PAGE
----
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by Dan Kidd
I've always been sympathetic to Thomas. Or, perhaps more honestly, I've always seen myself in Thomas. Thomas was the hold out; the one who wouldn't simply believe the gossip or conspiracies of the day. He needed strong, appropriate evidence to support so radical a claim as that Jesus--having been dead--was alive again. Death isn't something from which people heal, and anyone who says or thinks otherwise better be prepared to prove it. Right?
I understand Thomas. Which is why I've found it strange--maybe even unreasonable--that Jesus, after meeting with Thomas and showing him his crucifixion wounds, would proceed with something that sounds like a soft rebuke, "Because you have seen me, you have believed; blessed are those who have not seen and yet have believed." Why wouldn't anyone be this suspicious of such an unlikely, incredible claim?
As I sit with that question, I wonder if it may have something to do with the evidence that Thomas had dismissed. I wonder if Jesus' frustration with his unbelief (a common circumstance for Jesus with his disciples, as it turns out) wasn't so much to do with Thomas being careful not to be fooled by untrustworthy claims, but that Thomas rejected the witnesses of his fellow disciples. Mary, Peter, and the other disciples had seen with their own eyes the tomb was empty. Mary Magdalene had encountered the resurrected Christ, and told the disciples about. The living Jesus appeared to the other disciples, showed them his wounds, and breathed the Holy Spirit over them. Despite how unlikely it may have sounded, Thomas's fellow disciples had shared with him the truth. And still Thomas could not believe them.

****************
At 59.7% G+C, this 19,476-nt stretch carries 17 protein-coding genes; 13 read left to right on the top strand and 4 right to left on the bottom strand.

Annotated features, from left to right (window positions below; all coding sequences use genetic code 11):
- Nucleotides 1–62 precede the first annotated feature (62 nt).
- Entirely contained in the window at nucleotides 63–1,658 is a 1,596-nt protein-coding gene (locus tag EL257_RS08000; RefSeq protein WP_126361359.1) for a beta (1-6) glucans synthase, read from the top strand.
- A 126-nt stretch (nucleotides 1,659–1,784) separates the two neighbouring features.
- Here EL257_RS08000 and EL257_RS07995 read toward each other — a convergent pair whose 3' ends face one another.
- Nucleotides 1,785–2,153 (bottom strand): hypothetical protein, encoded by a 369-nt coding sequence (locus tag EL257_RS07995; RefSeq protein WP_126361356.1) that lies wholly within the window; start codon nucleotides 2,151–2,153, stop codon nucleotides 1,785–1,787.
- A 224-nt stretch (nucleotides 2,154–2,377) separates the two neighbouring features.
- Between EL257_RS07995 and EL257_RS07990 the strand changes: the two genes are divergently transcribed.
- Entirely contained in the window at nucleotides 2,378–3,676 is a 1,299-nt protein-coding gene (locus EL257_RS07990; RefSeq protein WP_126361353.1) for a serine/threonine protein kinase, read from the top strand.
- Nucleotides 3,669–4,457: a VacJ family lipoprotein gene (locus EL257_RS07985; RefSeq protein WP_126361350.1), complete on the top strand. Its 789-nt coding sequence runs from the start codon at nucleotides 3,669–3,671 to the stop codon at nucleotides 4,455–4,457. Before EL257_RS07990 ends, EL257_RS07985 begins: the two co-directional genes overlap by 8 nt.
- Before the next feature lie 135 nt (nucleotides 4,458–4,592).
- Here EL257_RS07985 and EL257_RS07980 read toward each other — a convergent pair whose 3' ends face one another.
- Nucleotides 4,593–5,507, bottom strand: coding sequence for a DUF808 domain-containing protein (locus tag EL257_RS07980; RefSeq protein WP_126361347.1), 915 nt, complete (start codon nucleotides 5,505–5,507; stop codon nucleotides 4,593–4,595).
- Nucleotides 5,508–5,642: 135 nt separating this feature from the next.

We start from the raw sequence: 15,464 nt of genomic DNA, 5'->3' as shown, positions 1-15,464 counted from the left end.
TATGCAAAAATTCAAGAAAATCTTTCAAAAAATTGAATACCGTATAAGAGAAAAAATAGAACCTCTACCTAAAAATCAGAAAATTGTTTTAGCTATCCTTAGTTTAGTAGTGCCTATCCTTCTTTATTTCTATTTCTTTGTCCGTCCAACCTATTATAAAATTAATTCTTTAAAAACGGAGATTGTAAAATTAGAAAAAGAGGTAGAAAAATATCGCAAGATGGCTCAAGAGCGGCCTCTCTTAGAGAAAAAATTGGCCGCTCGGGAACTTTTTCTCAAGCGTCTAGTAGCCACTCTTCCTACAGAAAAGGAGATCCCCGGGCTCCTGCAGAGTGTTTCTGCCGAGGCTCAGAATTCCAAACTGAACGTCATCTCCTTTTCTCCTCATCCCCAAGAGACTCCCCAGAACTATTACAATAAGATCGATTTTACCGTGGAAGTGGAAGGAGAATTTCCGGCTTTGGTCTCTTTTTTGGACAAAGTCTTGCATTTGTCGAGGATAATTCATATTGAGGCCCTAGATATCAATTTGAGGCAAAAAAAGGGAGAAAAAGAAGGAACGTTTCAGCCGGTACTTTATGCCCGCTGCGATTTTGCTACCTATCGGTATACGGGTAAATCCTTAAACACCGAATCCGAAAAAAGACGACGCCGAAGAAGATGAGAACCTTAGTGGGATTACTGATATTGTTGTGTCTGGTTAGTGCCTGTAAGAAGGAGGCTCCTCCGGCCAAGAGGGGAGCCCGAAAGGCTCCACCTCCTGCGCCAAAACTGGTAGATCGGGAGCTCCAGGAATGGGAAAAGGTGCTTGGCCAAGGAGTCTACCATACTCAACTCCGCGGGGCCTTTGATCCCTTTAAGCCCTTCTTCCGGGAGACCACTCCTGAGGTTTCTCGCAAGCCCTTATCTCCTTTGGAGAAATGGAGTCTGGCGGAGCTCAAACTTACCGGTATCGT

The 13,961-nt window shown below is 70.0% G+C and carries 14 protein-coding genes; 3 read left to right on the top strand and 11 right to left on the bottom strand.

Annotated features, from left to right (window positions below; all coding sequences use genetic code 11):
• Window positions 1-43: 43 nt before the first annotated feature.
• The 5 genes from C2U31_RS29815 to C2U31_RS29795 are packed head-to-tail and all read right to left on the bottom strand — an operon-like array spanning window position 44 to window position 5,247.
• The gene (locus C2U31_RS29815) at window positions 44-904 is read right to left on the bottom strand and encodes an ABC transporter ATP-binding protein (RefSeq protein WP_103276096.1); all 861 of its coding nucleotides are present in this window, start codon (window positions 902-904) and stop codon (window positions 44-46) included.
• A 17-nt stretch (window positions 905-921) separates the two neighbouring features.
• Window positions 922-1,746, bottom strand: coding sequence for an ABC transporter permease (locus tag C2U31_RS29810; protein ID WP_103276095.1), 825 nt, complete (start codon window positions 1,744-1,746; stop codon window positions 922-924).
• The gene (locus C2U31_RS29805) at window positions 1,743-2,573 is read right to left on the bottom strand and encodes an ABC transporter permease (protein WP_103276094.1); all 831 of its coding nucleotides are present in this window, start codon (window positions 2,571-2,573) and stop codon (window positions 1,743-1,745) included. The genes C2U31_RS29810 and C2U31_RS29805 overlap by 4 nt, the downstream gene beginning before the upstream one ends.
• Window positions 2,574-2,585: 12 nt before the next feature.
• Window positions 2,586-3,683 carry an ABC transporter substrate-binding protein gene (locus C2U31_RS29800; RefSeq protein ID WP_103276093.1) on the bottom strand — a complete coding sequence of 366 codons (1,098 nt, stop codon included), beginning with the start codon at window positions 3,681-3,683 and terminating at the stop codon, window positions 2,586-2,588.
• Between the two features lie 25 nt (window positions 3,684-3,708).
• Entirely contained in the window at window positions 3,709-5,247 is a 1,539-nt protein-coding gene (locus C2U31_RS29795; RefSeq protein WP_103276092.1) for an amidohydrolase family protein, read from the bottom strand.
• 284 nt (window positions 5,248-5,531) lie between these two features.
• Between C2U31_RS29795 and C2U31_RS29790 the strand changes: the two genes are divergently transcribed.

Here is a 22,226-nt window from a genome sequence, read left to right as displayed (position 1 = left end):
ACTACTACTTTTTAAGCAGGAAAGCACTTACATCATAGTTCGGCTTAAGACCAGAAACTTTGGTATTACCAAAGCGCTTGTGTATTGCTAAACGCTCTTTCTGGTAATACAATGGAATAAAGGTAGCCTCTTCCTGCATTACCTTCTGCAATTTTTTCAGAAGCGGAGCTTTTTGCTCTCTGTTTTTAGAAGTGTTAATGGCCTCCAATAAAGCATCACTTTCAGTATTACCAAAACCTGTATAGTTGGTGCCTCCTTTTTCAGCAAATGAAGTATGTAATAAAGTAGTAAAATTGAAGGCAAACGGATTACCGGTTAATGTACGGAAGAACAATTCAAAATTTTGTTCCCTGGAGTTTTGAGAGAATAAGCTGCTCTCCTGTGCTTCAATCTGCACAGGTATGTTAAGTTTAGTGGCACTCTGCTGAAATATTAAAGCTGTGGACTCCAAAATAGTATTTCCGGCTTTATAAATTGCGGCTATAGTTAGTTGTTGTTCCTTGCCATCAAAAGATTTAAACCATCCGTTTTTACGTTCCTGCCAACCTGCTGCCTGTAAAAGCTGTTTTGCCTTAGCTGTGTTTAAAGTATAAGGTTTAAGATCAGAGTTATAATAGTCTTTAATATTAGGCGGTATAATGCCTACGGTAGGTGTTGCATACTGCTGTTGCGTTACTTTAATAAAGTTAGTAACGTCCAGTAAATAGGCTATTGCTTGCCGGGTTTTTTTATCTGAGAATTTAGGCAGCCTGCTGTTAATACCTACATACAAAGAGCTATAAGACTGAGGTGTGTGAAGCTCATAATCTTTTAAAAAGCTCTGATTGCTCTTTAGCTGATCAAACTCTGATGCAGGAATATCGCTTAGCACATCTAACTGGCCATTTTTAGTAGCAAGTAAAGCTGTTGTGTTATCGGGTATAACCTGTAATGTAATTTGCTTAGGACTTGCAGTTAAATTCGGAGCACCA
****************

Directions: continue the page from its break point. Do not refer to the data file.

In what ways might we find ourselves incredulous like Thomas; an obstacle to God's truth and revelation? Certainly we oughtn't believe every word of gossip or theory we hear. Discernment is crucial for living in the way of God's wisdom. And, the truth is that people tell lies. But how often does my healthy reticence devolve into squelching cynicism? How often do I dismiss outright someone's witness because it sounds too good to be true? Doesn't Jesus' victory over death sound like something that's too good to be true?
We live in suspicious times; a period of post-truth. But it would appear that Jesus has more for us than that; requires more from us than that. The most poignant evidence for God is the witness--in word and deed--to the Truth by his disciples. The stories we share with each other, especially the stories about how we've encountered and known the Lord, are critical to the flourishing of our faith. Our God is one of mystery and surprises--bringing darkness into light, lost ones home, and dead things to life. It seems fitting, then, that we make and take opportunities to hear what the Lord is doing in the lives of those around us--and even be open to believe true witnesses even when they seem unlikely. Likewise, instead of being cagey or concerned about sharing the ways we've encountered and experienced God, we may be open to share such stories, knowing that they are the evidence of God's Kingdom work.
Listening Prayer -- Pray out these questions to the Lord. Take a minute or two to simply sit with these questions, inviting God to respond or to guide your thoughts. You may consider praying these same questions over the course of the day.
Lord, you are a God of mystery and the unexpected; in what ways are you at work that I might have overlooked?
You love your people, Lord; in what ways have you been moving in and loving those around me?
I want to be someone who sings your praises, Jesus; to whom might I share how you've loved and helped me today?